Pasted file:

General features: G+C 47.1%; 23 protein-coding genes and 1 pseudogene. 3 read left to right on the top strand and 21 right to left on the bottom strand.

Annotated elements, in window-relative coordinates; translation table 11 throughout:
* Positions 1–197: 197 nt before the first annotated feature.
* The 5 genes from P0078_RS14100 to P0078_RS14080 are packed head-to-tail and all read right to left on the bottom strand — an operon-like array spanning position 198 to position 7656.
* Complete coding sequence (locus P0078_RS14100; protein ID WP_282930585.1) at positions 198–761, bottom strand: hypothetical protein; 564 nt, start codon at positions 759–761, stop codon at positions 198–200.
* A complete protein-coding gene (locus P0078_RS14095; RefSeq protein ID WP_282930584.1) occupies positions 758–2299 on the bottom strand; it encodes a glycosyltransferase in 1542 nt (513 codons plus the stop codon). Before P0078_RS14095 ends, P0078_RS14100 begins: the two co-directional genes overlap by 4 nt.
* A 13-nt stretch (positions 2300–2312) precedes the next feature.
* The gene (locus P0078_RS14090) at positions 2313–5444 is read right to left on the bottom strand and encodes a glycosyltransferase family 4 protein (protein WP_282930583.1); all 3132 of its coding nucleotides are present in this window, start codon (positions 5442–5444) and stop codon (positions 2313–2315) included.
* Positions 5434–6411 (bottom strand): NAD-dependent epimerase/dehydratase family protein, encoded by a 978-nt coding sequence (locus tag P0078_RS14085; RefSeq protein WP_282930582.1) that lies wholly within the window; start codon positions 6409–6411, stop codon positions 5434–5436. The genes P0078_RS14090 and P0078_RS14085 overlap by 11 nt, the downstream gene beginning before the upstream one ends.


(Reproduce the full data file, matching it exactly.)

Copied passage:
General features: G+C 47.1%; 23 protein-coding genes and 1 pseudogene. 3 read left to right on the top strand and 21 right to left on the bottom strand.

Annotated elements, in window-relative coordinates; translation table 11 throughout:
* Positions 1–197: 197 nt before the first annotated feature.
* The 5 genes from P0078_RS14100 to P0078_RS14080 are packed head-to-tail and all read right to left on the bottom strand — an operon-like array spanning position 198 to position 7656.
* Complete coding sequence (locus P0078_RS14100; protein ID WP_282930585.1) at positions 198–761, bottom strand: hypothetical protein; 564 nt, start codon at positions 759–761, stop codon at positions 198–200.
* A complete protein-coding gene (locus P0078_RS14095; RefSeq protein ID WP_282930584.1) occupies positions 758–2299 on the bottom strand; it encodes a glycosyltransferase in 1542 nt (513 codons plus the stop codon). Before P0078_RS14095 ends, P0078_RS14100 begins: the two co-directional genes overlap by 4 nt.
* A 13-nt stretch (positions 2300–2312) precedes the next feature.
* The gene (locus P0078_RS14090) at positions 2313–5444 is read right to left on the bottom strand and encodes a glycosyltransferase family 4 protein (protein WP_282930583.1); all 3132 of its coding nucleotides are present in this window, start codon (positions 5442–5444) and stop codon (positions 2313–2315) included.
* Positions 5434–6411 (bottom strand): NAD-dependent epimerase/dehydratase family protein, encoded by a 978-nt coding sequence (locus tag P0078_RS14085; RefSeq protein WP_282930582.1) that lies wholly within the window; start codon positions 6409–6411, stop codon positions 5434–5436. The genes P0078_RS14090 and P0078_RS14085 overlap by 11 nt, the downstream gene beginning before the upstream one ends.